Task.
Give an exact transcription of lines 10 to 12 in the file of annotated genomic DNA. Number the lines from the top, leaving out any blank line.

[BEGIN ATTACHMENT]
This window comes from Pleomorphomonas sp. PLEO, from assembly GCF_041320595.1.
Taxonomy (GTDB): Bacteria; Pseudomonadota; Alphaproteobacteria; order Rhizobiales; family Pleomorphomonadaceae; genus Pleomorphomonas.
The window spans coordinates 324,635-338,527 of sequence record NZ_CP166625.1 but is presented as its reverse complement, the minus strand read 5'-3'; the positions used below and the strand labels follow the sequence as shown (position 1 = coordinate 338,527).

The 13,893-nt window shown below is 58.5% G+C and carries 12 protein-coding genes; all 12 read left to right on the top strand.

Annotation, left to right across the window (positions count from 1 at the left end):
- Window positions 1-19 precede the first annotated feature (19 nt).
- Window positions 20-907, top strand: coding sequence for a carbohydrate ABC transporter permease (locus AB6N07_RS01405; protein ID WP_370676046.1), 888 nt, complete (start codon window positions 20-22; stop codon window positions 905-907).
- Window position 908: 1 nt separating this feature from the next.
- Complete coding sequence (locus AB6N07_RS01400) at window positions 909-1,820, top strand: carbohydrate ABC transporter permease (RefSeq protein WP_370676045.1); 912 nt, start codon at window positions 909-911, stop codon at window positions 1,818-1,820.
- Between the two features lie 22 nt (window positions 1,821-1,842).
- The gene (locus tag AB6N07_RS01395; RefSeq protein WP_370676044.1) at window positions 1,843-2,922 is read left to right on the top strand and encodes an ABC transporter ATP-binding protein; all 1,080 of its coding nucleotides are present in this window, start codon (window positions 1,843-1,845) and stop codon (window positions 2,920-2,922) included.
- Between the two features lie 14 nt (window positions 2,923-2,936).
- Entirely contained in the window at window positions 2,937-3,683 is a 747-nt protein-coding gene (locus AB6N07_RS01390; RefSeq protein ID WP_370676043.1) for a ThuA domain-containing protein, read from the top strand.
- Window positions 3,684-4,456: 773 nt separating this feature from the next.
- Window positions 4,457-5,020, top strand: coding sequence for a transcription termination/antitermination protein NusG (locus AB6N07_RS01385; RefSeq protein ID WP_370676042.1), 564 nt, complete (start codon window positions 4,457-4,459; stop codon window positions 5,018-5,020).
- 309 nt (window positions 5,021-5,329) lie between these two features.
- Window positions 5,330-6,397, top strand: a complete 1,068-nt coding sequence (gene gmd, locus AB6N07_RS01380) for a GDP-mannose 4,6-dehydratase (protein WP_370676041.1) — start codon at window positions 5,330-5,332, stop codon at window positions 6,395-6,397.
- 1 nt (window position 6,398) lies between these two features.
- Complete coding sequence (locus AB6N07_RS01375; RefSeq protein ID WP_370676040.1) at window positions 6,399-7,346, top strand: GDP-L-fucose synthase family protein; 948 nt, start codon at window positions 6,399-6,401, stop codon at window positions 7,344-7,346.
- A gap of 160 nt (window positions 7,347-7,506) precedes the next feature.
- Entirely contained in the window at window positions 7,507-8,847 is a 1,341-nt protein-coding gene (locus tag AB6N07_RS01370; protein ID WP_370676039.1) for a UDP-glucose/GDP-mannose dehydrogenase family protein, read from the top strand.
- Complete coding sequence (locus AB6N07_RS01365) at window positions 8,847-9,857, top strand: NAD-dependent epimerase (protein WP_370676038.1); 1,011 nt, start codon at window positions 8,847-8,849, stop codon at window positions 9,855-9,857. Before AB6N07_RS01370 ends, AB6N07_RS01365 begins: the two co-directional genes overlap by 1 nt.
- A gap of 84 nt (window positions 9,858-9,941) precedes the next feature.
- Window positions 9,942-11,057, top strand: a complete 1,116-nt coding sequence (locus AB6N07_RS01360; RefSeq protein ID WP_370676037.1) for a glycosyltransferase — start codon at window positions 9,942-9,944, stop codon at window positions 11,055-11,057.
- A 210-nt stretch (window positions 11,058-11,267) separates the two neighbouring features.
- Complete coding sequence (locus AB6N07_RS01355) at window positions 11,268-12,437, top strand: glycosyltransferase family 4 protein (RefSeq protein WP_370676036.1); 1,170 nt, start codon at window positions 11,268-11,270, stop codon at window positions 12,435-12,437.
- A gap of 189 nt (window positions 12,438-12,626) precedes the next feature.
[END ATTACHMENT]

- Between the two features lie 22 nt (window positions 1,821-1,842).
- The gene (locus tag AB6N07_RS01395; RefSeq protein WP_370676044.1) at window positions 1,843-2,922 is read left to right on the top strand and encodes an ABC transporter ATP-binding protein; all 1,080 of its coding nucleotides are present in this window, start codon (window positions 1,843-1,845) and stop codon (window positions 2,920-2,922) included.
- Between the two features lie 14 nt (window positions 2,923-2,936).